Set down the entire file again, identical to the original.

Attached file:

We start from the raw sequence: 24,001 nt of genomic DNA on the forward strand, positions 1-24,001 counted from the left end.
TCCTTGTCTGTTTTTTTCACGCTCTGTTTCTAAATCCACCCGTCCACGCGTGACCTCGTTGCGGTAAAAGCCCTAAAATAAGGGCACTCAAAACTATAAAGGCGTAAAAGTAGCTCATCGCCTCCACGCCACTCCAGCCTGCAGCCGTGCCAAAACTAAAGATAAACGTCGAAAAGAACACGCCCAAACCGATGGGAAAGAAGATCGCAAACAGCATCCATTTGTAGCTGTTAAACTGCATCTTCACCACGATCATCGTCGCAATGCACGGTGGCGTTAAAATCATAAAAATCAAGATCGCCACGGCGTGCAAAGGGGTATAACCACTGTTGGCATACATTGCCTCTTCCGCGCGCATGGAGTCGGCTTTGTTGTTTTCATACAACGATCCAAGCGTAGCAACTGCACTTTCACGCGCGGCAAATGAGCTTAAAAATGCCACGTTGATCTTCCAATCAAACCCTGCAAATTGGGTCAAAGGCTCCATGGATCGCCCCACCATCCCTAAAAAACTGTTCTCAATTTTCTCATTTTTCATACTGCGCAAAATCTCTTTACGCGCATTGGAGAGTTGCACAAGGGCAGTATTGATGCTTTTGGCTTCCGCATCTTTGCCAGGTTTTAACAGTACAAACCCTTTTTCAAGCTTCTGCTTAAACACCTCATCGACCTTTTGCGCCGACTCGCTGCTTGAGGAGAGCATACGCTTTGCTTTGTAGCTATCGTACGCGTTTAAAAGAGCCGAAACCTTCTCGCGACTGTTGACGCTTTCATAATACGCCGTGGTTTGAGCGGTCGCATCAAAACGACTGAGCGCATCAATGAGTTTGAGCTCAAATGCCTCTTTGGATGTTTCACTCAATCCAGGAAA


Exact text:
We start from the raw sequence: 24,001 nt of genomic DNA on the forward strand, positions 1-24,001 counted from the left end.
TCCTTGTCTGTTTTTTTCACGCTCTGTTTCTAAATCCACCCGTCCACGCGTGACCTCGTTGCGGTAAAAGCCCTAAAATAAGGGCACTCAAAACTATAAAGGCGTAAAAGTAGCTCATCGCCTCCACGCCACTCCAGCCTGCAGCCGTGCCAAAACTAAAGATAAACGTCGAAAAGAACACGCCCAAACCGATGGGAAAGAAGATCGCAAACAGCATCCATTTGTAGCTGTTAAACTGCATCTTCACCACGATCATCGTCGCAATGCACGGTGGCGTTAAAATCATAAAAATCAAGATCGCCACGGCGTGCAAAGGGGTATAACCACTGTTGGCATACATTGCCTCTTCCGCGCGCATGGAGTCGGCTTTGTTGTTTTCATACAACGATCCAAGCGTAGCAACTGCACTTTCACGCGCGGCAAATGAGCTTAAAAATGCCACGTTGATCTTCCAATCAAACCCTGCAAATTGGGTCAAAGGCTCCATGGATCGCCCCACCATCCCTAAAAAACTGTTCTCAATTTTCTCATTTTTCATACTGCGCAAAATCTCTTTACGCGCATTGGAGAGTTGCACAAGGGCAGTATTGATGCTTTTGGCTTCCGCATCTTTGCCAGGTTTTAACAGTACAAACCCTTTTTCAAGCTTCTGCTTAAACACCTCATCGACCTTTTGCGCCGACTCGCTGCTTGAGGAGAGCATACGCTTTGCTTTGTAGCTATCGTACGCGTTTAAAAGAGCCGAAACCTTCTCGCGACTGTTGACGCTTTCATAATACGCCGTGGTTTGAGCGGTCGCATCAAAACGACTGAGCGCATCAATGAGTTTGAGCTCAAATGCCTCTTTGGATGTTTCACTCAATCCAGGAAA